The fire is finally out and everyone helps to get everyone and their equipment out. Burnt bodies – hopefully its only walkers – litter the landscape. Eugene is adamant that he has to get the tech out of the satellite, but Michonne wants to leave. In the end, when it’s clear that Eugene isn’t going to just leave, Michonne finally gets people to help Eugene take the satellite.

I loved the little exchange between Luke and Eugene and especially when Luke calls him “Eugenius!” Luke is concerned about radiation, but Eugene doesn’t sugar coat things. Radiation is the least of their problems when they are already infected with some kind of disease that causes them to reanimate after they die! Eugene’s people skills have not improved as he mutters about Luke cutting in to his 10 minutes – completely ignoring the fact that Michonne told him he could have five! I love the way the show – and the actors can pack so much of their character into just one short scene.

Aaron has a brief word with Michonne, insisting that they made the right choice. Regardless of how angry he might be and might fight against it, Aaron will always be a good guy. He applies his own ethics and morality to the Whisperers, thinking that this might buy some goodwill as putting out the fire helps them too. But you can bet that they won’t see it that way. Fire is nature’s way of clearing old, dead growth and revitalizing the landscape – from a completely naturalistic viewpoint. Michonne underscores the dichotomy between them by saying this is enough good for her for now. We could also start categorizing everyone by the alignment system from Lawful Good (Aaron) to Chaotic Evil (Alpha)…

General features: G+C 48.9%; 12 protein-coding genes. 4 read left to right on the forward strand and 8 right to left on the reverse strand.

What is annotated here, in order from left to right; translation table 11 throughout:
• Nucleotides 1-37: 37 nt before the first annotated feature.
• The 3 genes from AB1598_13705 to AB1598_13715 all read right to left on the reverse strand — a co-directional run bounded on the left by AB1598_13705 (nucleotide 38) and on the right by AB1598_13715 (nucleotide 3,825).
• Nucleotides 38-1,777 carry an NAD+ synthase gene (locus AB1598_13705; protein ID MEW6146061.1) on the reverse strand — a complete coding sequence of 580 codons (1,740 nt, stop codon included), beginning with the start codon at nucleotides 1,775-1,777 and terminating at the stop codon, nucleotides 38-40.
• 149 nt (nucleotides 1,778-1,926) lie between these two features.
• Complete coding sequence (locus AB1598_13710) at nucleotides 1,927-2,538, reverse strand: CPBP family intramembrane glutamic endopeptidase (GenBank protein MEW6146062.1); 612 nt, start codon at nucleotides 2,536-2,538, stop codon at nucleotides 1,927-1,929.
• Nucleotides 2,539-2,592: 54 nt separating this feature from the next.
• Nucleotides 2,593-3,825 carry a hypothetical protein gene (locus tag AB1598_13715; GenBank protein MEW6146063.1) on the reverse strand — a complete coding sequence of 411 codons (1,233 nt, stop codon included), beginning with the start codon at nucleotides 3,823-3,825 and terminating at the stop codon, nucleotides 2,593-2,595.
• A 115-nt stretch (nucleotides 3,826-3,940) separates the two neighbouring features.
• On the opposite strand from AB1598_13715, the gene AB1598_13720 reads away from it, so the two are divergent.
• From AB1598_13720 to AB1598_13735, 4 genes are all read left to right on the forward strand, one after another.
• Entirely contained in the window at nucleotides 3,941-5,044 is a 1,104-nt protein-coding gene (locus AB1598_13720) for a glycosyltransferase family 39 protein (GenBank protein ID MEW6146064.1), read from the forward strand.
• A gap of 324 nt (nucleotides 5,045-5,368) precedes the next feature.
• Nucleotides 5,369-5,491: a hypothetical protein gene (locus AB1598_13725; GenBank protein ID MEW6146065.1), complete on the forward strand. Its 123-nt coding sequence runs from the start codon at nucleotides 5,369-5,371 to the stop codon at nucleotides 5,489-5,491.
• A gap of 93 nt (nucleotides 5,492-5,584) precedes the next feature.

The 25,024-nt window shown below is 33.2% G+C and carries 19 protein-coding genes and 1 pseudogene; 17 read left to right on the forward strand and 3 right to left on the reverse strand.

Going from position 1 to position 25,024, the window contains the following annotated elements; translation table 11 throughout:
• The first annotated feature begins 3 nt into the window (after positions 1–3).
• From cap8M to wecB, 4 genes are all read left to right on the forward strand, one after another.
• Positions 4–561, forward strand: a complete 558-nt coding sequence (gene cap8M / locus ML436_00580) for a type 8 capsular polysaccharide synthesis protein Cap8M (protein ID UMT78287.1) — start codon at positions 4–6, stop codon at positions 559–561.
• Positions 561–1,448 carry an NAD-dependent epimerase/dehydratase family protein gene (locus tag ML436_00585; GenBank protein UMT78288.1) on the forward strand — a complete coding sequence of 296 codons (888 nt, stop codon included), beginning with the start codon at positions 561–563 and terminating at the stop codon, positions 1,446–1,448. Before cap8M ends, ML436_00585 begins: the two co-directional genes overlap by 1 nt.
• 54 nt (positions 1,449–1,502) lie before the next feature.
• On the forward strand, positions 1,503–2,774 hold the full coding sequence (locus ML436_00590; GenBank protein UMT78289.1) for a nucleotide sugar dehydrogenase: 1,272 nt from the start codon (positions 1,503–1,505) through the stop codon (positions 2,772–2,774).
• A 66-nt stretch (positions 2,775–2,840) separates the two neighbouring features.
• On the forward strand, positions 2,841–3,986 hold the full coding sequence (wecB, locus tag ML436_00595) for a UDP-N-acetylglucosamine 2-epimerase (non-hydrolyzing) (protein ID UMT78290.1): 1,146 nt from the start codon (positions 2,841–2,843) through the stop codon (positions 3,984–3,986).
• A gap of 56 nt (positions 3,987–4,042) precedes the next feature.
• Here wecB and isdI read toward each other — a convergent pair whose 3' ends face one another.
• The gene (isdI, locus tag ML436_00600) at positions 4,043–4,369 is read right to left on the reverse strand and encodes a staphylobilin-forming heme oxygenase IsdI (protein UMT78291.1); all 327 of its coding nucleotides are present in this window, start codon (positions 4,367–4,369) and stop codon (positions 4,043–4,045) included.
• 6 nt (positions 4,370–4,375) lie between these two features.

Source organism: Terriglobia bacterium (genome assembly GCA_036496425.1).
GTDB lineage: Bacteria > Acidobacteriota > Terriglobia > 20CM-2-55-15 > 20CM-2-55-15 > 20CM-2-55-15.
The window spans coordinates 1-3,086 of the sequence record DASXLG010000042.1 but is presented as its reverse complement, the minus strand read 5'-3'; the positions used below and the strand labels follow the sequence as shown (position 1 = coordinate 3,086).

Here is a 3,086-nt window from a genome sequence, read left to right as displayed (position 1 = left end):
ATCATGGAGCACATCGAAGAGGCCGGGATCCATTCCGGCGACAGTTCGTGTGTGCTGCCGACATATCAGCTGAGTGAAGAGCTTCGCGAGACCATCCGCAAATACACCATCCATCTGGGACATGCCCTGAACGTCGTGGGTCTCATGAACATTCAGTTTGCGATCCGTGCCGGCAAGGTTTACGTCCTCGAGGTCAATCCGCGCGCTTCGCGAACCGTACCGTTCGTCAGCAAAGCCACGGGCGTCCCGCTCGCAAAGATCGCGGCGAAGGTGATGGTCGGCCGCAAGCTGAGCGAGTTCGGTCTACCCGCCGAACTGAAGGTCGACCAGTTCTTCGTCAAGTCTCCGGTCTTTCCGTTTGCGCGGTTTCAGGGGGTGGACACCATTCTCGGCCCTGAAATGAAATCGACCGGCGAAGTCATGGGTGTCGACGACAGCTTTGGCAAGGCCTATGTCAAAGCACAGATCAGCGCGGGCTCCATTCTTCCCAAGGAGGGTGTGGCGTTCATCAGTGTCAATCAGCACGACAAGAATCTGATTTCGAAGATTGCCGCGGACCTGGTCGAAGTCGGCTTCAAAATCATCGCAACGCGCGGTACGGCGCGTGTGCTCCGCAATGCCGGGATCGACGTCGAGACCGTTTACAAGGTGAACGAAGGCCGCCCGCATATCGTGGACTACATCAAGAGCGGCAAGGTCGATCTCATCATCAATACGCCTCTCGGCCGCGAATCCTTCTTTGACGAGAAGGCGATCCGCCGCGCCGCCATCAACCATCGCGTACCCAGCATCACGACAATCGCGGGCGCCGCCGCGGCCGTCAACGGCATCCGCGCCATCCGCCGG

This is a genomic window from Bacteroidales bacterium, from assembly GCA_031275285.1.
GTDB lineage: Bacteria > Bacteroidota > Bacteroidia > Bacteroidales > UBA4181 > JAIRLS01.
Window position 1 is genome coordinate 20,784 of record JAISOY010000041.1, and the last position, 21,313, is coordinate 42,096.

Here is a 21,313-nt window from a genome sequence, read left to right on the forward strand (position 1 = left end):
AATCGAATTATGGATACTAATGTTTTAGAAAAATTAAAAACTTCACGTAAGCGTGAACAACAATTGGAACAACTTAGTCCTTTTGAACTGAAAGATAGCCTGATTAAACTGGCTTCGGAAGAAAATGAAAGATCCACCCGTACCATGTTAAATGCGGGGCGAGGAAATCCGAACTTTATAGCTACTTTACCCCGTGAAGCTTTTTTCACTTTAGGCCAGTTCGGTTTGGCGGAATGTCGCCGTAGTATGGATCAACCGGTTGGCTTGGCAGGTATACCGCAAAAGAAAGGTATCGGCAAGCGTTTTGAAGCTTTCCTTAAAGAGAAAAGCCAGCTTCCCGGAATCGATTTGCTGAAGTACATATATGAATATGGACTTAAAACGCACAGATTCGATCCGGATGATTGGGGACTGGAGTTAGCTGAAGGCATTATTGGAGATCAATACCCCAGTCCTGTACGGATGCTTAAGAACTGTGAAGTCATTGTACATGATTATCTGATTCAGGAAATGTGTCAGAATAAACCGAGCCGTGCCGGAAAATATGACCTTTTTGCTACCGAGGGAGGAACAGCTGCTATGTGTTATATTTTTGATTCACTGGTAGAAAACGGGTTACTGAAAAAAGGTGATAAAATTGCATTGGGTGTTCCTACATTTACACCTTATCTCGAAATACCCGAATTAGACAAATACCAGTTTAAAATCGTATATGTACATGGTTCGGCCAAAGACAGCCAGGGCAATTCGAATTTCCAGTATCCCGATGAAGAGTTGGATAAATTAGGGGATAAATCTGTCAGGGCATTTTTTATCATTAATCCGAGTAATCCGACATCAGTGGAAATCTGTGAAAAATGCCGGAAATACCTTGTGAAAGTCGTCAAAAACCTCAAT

Carol and Daryl have gone off to check on the herd – which makes sense because they are so close. The herd is gone. Daryl asks Carol if she still wants to run away together, and Carol says yeah – tomorrow. So that’s a no. No way is Carol walking away and leaving the community vulnerable – is Carol Lawful Neutral or Chaotic Good?

Daryl tells Carol that he needs her to stay. Carol still isn’t sure, but Daryl tells her that he’ll have to punch holes in all the boats if she doesn’t!

The very final shot is Carol hanging back and looking down into the herd area and seeing Alpha come out of the woods. The two lock eyes – and it’s on! Two mothers and two fighters who will not back down. In the scenes for next week, we even hear Alpha tell Beta (Ryan Hurst) that there is clarity amongst the chaos – yep. Chaotic Evil….

I loved how this episode was so carefully structured with a very subtle Rashomon Effect. It’s clear that the good vs evil theme is going to be important this season – but then, isn’t it always? There were some great one liners and moments in the episode. Overall, this felt a bit like a filler episode, catching us up on the time that’s passed. We see the “new” people blending in, and even Negan starting to blend in. It’s hard to say exactly where he fits on the alignment scale, but I can’t think of a better team than Carol and Negan to defeat Alpha… What did you think of the episode? Let me know your thoughts in the comments below!